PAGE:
Human Studies

, Volume 33, Issue 2–3, pp 141–155 | Cite as

Coffee, Connoisseurship, and an Ethnomethodologically-Informed Sociology of Taste

  • John ManzoEmail author
Research Article


Coffee is an important commodity and an important comestible, one that is momentous not only for nations’ economies but also, at the micro-social level, as a resource for interpersonal sociability. Among a subculture of certain coffee connoisseurs, the coffee itself is a topic that is an organizing focus of, and for, that sociability. This paper is an empirical investigation of online narratives produced by hobbyist participants in what coffee aficionados refer to as the “third wave” coffee phenomenon and engages and challenges extant perspectives social aspects of “taste” by inspecting members’ insights concerning their conceptions of taste and their participation in a subculture that comprises taste as an important, central defining aspect. The analytic point of view deployed in this paper is ethnomethodological, one that, instead of emphasizing a priori the social structural characteristics of these connoisseurs as do Bourdieu (In: Distinction: A Social Critique of the Judgment of Taste, tr. Richard Nice, Routledge, New York 1984) and those who work in his tradition, emphasizes discovery of members’ own displayed understandings of the topic at hand. As such, this paper is more than an investigation of the “coffee geek” subculture but is also an invitation to an ethnomethodologically-informed sociology of “taste.”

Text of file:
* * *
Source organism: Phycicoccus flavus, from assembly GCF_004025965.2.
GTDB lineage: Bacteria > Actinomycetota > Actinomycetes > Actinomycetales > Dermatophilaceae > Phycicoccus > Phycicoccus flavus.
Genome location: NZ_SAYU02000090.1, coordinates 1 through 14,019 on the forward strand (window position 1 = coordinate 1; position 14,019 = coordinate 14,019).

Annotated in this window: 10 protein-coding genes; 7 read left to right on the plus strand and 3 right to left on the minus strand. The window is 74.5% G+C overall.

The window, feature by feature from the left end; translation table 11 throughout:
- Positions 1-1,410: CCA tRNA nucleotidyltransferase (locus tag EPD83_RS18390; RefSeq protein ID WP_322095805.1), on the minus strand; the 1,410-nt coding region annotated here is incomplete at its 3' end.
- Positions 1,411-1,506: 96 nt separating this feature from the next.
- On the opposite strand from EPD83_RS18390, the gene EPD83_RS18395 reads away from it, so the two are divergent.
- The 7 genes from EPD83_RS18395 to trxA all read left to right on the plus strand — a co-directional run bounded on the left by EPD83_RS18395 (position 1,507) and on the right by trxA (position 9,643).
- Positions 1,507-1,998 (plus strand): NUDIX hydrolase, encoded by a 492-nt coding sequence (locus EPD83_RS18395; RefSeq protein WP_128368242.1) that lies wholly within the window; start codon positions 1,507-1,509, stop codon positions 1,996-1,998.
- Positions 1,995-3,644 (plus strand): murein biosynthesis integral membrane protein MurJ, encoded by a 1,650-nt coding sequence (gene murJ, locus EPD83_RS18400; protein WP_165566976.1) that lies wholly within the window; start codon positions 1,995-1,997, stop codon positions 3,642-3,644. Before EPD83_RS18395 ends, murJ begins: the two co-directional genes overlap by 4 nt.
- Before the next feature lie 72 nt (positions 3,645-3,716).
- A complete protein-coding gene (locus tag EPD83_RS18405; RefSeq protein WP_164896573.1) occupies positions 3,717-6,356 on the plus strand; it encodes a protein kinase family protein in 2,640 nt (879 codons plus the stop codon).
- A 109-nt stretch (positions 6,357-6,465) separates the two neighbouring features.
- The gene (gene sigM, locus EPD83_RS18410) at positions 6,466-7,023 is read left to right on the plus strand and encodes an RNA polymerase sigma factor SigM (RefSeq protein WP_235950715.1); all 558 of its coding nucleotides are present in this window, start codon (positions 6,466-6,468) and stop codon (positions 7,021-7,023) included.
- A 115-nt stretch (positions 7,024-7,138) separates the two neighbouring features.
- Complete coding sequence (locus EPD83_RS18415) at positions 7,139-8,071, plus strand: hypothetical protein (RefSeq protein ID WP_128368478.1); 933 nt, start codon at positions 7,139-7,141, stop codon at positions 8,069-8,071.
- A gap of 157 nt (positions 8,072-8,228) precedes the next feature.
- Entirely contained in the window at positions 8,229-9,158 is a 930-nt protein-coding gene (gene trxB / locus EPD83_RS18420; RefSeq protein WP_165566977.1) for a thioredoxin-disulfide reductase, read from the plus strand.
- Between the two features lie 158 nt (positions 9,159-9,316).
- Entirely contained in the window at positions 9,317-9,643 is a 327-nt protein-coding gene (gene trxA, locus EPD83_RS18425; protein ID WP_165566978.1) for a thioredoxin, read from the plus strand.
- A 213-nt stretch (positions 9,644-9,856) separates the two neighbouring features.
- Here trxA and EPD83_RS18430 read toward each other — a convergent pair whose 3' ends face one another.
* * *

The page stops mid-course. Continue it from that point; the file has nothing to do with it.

Coffee Connoisseurship Taste Ethnomethodology 


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Copyright information

© Springer Science+Business Media B.V. 2010

Authors and Affiliations

  1. 1.Department of SociologyThe University of CalgaryCalgaryCanada

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